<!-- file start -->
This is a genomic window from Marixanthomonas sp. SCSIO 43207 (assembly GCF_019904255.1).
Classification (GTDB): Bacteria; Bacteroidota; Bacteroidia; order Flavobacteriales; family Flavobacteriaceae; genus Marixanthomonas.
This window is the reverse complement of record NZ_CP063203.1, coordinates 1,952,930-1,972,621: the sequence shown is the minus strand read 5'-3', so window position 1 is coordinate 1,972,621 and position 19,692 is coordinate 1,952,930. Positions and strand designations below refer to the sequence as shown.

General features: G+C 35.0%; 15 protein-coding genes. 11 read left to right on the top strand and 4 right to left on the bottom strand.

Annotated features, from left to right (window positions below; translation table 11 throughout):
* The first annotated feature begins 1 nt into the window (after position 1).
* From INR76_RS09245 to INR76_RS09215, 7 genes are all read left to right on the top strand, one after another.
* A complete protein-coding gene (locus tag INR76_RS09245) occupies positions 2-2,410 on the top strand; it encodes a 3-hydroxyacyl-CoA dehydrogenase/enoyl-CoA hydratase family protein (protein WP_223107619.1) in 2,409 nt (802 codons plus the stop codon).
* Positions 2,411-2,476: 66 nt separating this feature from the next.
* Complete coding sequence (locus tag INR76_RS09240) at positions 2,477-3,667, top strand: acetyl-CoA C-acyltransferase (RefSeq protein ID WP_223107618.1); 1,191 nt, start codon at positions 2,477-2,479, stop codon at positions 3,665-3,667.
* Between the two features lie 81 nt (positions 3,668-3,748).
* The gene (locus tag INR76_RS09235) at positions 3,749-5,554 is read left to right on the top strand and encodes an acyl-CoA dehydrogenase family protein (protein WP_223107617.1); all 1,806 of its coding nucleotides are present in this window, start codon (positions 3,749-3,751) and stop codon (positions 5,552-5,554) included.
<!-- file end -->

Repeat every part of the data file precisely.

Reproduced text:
This is a genomic window from Marixanthomonas sp. SCSIO 43207 (assembly GCF_019904255.1).
Classification (GTDB): Bacteria; Bacteroidota; Bacteroidia; order Flavobacteriales; family Flavobacteriaceae; genus Marixanthomonas.
This window is the reverse complement of record NZ_CP063203.1, coordinates 1,952,930-1,972,621: the sequence shown is the minus strand read 5'-3', so window position 1 is coordinate 1,972,621 and position 19,692 is coordinate 1,952,930. Positions and strand designations below refer to the sequence as shown.

General features: G+C 35.0%; 15 protein-coding genes. 11 read left to right on the top strand and 4 right to left on the bottom strand.

Annotated features, from left to right (window positions below; translation table 11 throughout):
* The first annotated feature begins 1 nt into the window (after position 1).
* From INR76_RS09245 to INR76_RS09215, 7 genes are all read left to right on the top strand, one after another.
* A complete protein-coding gene (locus tag INR76_RS09245) occupies positions 2-2,410 on the top strand; it encodes a 3-hydroxyacyl-CoA dehydrogenase/enoyl-CoA hydratase family protein (protein WP_223107619.1) in 2,409 nt (802 codons plus the stop codon).
* Positions 2,411-2,476: 66 nt separating this feature from the next.
* Complete coding sequence (locus tag INR76_RS09240) at positions 2,477-3,667, top strand: acetyl-CoA C-acyltransferase (RefSeq protein ID WP_223107618.1); 1,191 nt, start codon at positions 2,477-2,479, stop codon at positions 3,665-3,667.
* Between the two features lie 81 nt (positions 3,668-3,748).
* The gene (locus tag INR76_RS09235) at positions 3,749-5,554 is read left to right on the top strand and encodes an acyl-CoA dehydrogenase family protein (protein WP_223107617.1); all 1,806 of its coding nucleotides are present in this window, start codon (positions 3,749-3,751) and stop codon (positions 5,552-5,554) included.